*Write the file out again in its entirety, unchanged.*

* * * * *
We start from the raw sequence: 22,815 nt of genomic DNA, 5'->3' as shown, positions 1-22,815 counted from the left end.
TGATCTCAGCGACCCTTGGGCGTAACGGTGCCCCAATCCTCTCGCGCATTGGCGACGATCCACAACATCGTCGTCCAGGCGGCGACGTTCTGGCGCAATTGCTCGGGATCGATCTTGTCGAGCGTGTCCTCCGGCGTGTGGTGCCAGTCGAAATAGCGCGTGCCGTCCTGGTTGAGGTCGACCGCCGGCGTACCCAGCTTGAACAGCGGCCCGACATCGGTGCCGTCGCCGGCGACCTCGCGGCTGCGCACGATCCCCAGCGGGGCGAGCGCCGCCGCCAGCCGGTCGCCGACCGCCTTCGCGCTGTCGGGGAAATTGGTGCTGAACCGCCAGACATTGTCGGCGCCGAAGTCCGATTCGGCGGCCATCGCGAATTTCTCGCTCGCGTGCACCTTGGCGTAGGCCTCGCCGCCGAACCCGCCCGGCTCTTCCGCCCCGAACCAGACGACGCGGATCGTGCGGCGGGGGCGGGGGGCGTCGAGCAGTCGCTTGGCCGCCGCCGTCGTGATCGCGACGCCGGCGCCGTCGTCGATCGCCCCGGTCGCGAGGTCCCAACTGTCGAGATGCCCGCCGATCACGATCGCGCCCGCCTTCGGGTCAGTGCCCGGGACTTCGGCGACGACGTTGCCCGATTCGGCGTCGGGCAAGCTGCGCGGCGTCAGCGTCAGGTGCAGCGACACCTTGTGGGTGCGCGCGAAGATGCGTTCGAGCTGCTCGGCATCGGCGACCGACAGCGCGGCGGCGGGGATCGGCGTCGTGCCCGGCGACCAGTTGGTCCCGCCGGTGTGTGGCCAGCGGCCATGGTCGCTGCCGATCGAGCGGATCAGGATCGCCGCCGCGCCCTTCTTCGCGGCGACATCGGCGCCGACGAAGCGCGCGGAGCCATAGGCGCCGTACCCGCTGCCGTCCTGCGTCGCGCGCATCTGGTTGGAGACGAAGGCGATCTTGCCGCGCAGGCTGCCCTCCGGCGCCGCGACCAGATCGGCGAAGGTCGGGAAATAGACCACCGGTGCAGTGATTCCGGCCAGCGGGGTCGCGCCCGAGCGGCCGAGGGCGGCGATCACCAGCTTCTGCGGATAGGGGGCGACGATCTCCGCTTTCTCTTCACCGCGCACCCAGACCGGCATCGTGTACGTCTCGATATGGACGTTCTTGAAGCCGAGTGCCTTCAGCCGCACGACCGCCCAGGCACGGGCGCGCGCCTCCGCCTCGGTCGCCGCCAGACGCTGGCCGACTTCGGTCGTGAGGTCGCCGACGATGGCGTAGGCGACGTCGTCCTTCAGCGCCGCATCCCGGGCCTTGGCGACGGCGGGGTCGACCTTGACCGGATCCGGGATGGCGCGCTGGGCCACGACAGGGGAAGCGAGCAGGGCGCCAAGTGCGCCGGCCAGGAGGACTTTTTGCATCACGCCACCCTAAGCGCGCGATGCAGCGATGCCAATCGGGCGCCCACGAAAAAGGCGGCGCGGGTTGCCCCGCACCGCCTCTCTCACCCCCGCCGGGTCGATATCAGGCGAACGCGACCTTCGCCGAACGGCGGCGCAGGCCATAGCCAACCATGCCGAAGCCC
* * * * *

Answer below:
We start from the raw sequence: 22,815 nt of genomic DNA, 5'->3' as shown, positions 1-22,815 counted from the left end.
TGATCTCAGCGACCCTTGGGCGTAACGGTGCCCCAATCCTCTCGCGCATTGGCGACGATCCACAACATCGTCGTCCAGGCGGCGACGTTCTGGCGCAATTGCTCGGGATCGATCTTGTCGAGCGTGTCCTCCGGCGTGTGGTGCCAGTCGAAATAGCGCGTGCCGTCCTGGTTGAGGTCGACCGCCGGCGTACCCAGCTTGAACAGCGGCCCGACATCGGTGCCGTCGCCGGCGACCTCGCGGCTGCGCACGATCCCCAGCGGGGCGAGCGCCGCCGCCAGCCGGTCGCCGACCGCCTTCGCGCTGTCGGGGAAATTGGTGCTGAACCGCCAGACATTGTCGGCGCCGAAGTCCGATTCGGCGGCCATCGCGAATTTCTCGCTCGCGTGCACCTTGGCGTAGGCCTCGCCGCCGAACCCGCCCGGCTCTTCCGCCCCGAACCAGACGACGCGGATCGTGCGGCGGGGGCGGGGGGCGTCGAGCAGTCGCTTGGCCGCCGCCGTCGTGATCGCGACGCCGGCGCCGTCGTCGATCGCCCCGGTCGCGAGGTCCCAACTGTCGAGATGCCCGCCGATCACGATCGCGCCCGCCTTCGGGTCAGTGCCCGGGACTTCGGCGACGACGTTGCCCGATTCGGCGTCGGGCAAGCTGCGCGGCGTCAGCGTCAGGTGCAGCGACACCTTGTGGGTGCGCGCGAAGATGCGTTCGAGCTGCTCGGCATCGGCGACCGACAGCGCGGCGGCGGGGATCGGCGTCGTGCCCGGCGACCAGTTGGTCCCGCCGGTGTGTGGCCAGCGGCCATGGTCGCTGCCGATCGAGCGGATCAGGATCGCCGCCGCGCCCTTCTTCGCGGCGACATCGGCGCCGACGAAGCGCGCGGAGCCATAGGCGCCGTACCCGCTGCCGTCCTGCGTCGCGCGCATCTGGTTGGAGACGAAGGCGATCTTGCCGCGCAGGCTGCCCTCCGGCGCCGCGACCAGATCGGCGAAGGTCGGGAAATAGACCACCGGTGCAGTGATTCCGGCCAGCGGGGTCGCGCCCGAGCGGCCGAGGGCGGCGATCACCAGCTTCTGCGGATAGGGGGCGACGATCTCCGCTTTCTCTTCACCGCGCACCCAGACCGGCATCGTGTACGTCTCGATATGGACGTTCTTGAAGCCGAGTGCCTTCAGCCGCACGACCGCCCAGGCACGGGCGCGCGCCTCCGCCTCGGTCGCCGCCAGACGCTGGCCGACTTCGGTCGTGAGGTCGCCGACGATGGCGTAGGCGACGTCGTCCTTCAGCGCCGCATCCCGGGCCTTGGCGACGGCGGGGTCGACCTTGACCGGATCCGGGATGGCGCGCTGGGCCACGACAGGGGAAGCGAGCAGGGCGCCAAGTGCGCCGGCCAGGAGGACTTTTTGCATCACGCCACCCTAAGCGCGCGATGCAGCGATGCCAATCGGGCGCCCACGAAAAAGGCGGCGCGGGTTGCCCCGCACCGCCTCTCTCACCCCCGCCGGGTCGATATCAGGCGAACGCGACCTTCGCCGAACGGCGGCGCAGGCCATAGCCAACCATGCCGAAGCCC